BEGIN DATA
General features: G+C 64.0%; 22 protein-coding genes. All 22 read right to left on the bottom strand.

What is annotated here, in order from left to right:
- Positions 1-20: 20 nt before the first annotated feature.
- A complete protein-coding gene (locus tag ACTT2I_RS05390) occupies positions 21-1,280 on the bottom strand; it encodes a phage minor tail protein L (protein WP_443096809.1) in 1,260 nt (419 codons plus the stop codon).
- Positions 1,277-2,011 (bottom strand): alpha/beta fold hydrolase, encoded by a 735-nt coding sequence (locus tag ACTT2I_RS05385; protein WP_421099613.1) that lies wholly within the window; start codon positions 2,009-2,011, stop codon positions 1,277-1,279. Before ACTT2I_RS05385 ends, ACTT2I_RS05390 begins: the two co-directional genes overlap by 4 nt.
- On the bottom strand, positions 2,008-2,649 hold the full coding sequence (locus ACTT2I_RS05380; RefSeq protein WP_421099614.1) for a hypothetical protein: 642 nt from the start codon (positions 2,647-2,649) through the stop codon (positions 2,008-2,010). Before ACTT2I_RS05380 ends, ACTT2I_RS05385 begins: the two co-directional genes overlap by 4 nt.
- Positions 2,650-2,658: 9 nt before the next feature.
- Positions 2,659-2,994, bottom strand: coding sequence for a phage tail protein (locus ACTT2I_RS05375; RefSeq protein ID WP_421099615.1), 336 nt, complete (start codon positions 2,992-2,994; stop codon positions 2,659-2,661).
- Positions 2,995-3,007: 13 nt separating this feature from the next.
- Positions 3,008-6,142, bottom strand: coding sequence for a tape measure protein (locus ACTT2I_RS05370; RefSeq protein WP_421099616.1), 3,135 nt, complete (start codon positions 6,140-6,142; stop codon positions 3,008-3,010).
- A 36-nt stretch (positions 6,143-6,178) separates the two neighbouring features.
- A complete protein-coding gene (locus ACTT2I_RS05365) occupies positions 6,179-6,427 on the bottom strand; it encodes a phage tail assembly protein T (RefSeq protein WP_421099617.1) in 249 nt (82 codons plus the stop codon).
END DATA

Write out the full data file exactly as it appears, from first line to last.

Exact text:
General features: G+C 64.0%; 22 protein-coding genes. All 22 read right to left on the bottom strand.

What is annotated here, in order from left to right:
- Positions 1-20: 20 nt before the first annotated feature.
- A complete protein-coding gene (locus tag ACTT2I_RS05390) occupies positions 21-1,280 on the bottom strand; it encodes a phage minor tail protein L (protein WP_443096809.1) in 1,260 nt (419 codons plus the stop codon).
- Positions 1,277-2,011 (bottom strand): alpha/beta fold hydrolase, encoded by a 735-nt coding sequence (locus tag ACTT2I_RS05385; protein WP_421099613.1) that lies wholly within the window; start codon positions 2,009-2,011, stop codon positions 1,277-1,279. Before ACTT2I_RS05385 ends, ACTT2I_RS05390 begins: the two co-directional genes overlap by 4 nt.
- On the bottom strand, positions 2,008-2,649 hold the full coding sequence (locus ACTT2I_RS05380; RefSeq protein WP_421099614.1) for a hypothetical protein: 642 nt from the start codon (positions 2,647-2,649) through the stop codon (positions 2,008-2,010). Before ACTT2I_RS05380 ends, ACTT2I_RS05385 begins: the two co-directional genes overlap by 4 nt.
- Positions 2,650-2,658: 9 nt before the next feature.
- Positions 2,659-2,994, bottom strand: coding sequence for a phage tail protein (locus ACTT2I_RS05375; RefSeq protein ID WP_421099615.1), 336 nt, complete (start codon positions 2,992-2,994; stop codon positions 2,659-2,661).
- Positions 2,995-3,007: 13 nt separating this feature from the next.
- Positions 3,008-6,142, bottom strand: coding sequence for a tape measure protein (locus ACTT2I_RS05370; RefSeq protein WP_421099616.1), 3,135 nt, complete (start codon positions 6,140-6,142; stop codon positions 3,008-3,010).
- A 36-nt stretch (positions 6,143-6,178) separates the two neighbouring features.
- A complete protein-coding gene (locus ACTT2I_RS05365) occupies positions 6,179-6,427 on the bottom strand; it encodes a phage tail assembly protein T (RefSeq protein WP_421099617.1) in 249 nt (82 codons plus the stop codon).